But the onus for achieving equality on waiting times cannot rest on third sector providers. And much as we want to see those seeking help being in charge of their own support and recovery, it cannot rest with them either. The NAO’s report identified the fragmented nature of mental health services as a factor in the government’s failure to meet its promise: not only does provision vary significantly between CCGs, their modes of data collection differ, meaning there is scant evidence on how the government is performing on its target. But perhaps most important is the NAO’s reminder that the additional £120m given to CCGs in the past two years for this policy is not ring-fenced. 

The disparity among CCGs is itself a cause for concern. Besides the burning question of why the funds haven’t been ring-fenced and whether they have been spent as intended, there are a number of other pertinent questions that rely for answers on a connected, united group of commissioners. For example, could CCGs commission services differently to bring waiting times down? What could change in the modelling of services to facilitate this? What are the responsibilities of statutory providers to ensure their services are outward-facing and emphasise early intervention? Third sector providers like ours frequently seek opportunities for conversations with commissioners about service design and the commissioning process for precisely this purpose, but it is not easy to do so when commissioners represent such a heterogeneous group. Not to speak of engaging those who use services in these conversations. 

And this unity needs to go even further still. By seeing physical and mental health provision as separate, competing parties – one dominant and the other lagging behind – we set up an opposition that only hampers progress. We know that physical health and mental health are interdependent and inseparable. We know that the climate is challenging and that targets are missed in physical health too. Only last month, the King’s Fund claimed that treating physical and mental health separately costs £11bn a year. By seeing the two instead as integral parts of one health system, we could take a jump towards efficiency and create an environment of being ‘in this together’ towards a common goal.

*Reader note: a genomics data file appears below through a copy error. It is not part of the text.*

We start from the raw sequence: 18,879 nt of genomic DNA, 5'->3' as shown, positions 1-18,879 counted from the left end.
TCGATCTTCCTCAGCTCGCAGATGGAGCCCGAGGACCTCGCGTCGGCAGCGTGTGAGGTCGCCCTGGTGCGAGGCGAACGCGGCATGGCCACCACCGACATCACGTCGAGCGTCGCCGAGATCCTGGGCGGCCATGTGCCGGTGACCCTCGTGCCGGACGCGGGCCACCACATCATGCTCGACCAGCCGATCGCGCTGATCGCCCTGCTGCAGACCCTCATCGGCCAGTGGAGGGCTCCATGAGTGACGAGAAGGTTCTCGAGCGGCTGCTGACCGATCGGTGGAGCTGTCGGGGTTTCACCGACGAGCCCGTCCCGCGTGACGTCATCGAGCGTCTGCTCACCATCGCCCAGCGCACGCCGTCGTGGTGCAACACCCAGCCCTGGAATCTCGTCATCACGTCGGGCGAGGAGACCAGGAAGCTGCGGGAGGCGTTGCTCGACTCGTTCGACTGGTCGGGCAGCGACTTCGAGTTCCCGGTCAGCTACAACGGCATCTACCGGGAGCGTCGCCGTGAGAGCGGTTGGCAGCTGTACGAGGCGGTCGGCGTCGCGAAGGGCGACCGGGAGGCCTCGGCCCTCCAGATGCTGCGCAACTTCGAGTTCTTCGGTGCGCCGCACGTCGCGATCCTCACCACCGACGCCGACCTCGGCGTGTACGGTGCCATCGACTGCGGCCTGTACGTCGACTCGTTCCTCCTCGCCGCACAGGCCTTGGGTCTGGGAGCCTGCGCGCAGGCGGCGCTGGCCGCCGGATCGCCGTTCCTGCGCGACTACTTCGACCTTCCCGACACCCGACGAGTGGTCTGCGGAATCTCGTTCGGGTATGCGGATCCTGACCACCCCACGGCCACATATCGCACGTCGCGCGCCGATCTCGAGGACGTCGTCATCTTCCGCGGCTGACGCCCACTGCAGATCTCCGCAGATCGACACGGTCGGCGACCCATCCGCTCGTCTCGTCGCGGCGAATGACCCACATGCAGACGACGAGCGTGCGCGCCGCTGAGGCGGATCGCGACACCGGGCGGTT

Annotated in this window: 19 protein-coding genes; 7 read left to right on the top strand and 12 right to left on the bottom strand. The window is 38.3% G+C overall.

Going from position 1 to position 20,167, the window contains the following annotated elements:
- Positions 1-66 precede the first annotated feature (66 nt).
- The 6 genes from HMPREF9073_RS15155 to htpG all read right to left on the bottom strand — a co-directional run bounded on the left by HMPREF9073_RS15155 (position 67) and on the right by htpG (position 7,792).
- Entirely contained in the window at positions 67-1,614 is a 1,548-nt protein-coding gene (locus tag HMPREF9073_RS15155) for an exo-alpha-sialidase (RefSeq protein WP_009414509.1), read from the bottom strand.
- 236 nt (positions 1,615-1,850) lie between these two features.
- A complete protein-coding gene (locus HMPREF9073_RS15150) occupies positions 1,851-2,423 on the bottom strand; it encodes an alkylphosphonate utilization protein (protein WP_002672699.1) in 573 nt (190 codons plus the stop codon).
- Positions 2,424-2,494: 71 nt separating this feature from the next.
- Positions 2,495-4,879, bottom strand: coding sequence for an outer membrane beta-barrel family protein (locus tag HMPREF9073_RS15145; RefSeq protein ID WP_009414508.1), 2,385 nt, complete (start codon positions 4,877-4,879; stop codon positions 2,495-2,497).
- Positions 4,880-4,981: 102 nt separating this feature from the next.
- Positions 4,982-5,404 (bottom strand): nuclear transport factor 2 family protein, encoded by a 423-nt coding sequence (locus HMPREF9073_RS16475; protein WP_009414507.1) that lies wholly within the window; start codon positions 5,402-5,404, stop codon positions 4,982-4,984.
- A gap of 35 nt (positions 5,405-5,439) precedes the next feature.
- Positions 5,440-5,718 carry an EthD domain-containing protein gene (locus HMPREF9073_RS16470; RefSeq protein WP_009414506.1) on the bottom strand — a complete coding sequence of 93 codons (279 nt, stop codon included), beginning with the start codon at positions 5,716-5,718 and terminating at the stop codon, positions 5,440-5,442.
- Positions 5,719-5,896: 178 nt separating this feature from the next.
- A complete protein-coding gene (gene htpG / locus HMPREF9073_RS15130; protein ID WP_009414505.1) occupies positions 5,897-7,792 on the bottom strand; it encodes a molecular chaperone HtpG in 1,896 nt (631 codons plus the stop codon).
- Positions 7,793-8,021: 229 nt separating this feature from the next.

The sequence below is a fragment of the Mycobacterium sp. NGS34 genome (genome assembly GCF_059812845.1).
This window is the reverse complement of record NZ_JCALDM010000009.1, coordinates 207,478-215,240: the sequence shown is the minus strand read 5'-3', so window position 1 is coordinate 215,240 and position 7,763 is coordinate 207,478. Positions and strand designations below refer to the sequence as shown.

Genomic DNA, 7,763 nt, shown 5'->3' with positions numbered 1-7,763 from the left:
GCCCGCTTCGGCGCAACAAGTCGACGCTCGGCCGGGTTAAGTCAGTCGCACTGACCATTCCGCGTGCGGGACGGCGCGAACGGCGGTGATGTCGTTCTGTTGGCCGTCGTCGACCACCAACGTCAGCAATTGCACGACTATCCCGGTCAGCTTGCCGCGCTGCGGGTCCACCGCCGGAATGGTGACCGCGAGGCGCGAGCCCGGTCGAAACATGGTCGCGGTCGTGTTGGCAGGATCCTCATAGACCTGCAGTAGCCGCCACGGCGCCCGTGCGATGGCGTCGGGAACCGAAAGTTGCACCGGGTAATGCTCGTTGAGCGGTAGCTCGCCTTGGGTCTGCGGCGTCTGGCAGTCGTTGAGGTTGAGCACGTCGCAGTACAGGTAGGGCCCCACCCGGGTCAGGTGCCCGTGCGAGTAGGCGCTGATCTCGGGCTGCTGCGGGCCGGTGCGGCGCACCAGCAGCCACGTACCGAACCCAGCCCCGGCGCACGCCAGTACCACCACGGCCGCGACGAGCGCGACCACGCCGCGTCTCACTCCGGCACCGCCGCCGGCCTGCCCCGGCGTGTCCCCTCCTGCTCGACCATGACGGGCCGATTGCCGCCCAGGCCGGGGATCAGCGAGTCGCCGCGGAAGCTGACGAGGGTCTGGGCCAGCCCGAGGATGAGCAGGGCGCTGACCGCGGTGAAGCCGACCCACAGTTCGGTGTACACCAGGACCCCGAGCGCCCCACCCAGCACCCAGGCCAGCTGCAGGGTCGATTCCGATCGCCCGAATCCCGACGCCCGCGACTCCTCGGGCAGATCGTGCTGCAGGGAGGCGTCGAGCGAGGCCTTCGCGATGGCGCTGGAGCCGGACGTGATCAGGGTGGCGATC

No one is in any doubt that the government needs to take ownership of this target and get to grips with the figures. As third sector providers, we will continue to see ourselves as having a role, and will remain committed to doing everything we can to creating an environment where people know what they are entitled to and are empowered to seek help. An open dialogue about commissioning led by a united and cohesive commissioning sector could be the catalyst for real progress, and would almost certainly have benefits reaching far beyond the realm of waiting times in mental health. 

Biog: Liz originally trained as a psychiatric nurse at Hollymoor Hospital, Birmingham and has worked in in-patient settings, including acute admissions and rehabilitation services. Before joining Together in 2006, she was Deputy Chief Executive of Rethink. 

At Together, her major aim is to shift thinking about mental health services away from something ‘done’ to people with mental health issues and towards a system ’built’ by individuals and their supporters, promoting quality of life, ambition and hope. 

Liz is currently Chair of Trustees at the Helplines Partnership, a board member of the Voluntary Sector Mental Health Providers Forum and sits on the NHS Confederation’s Mental Health Network as a representative of the voluntary sector.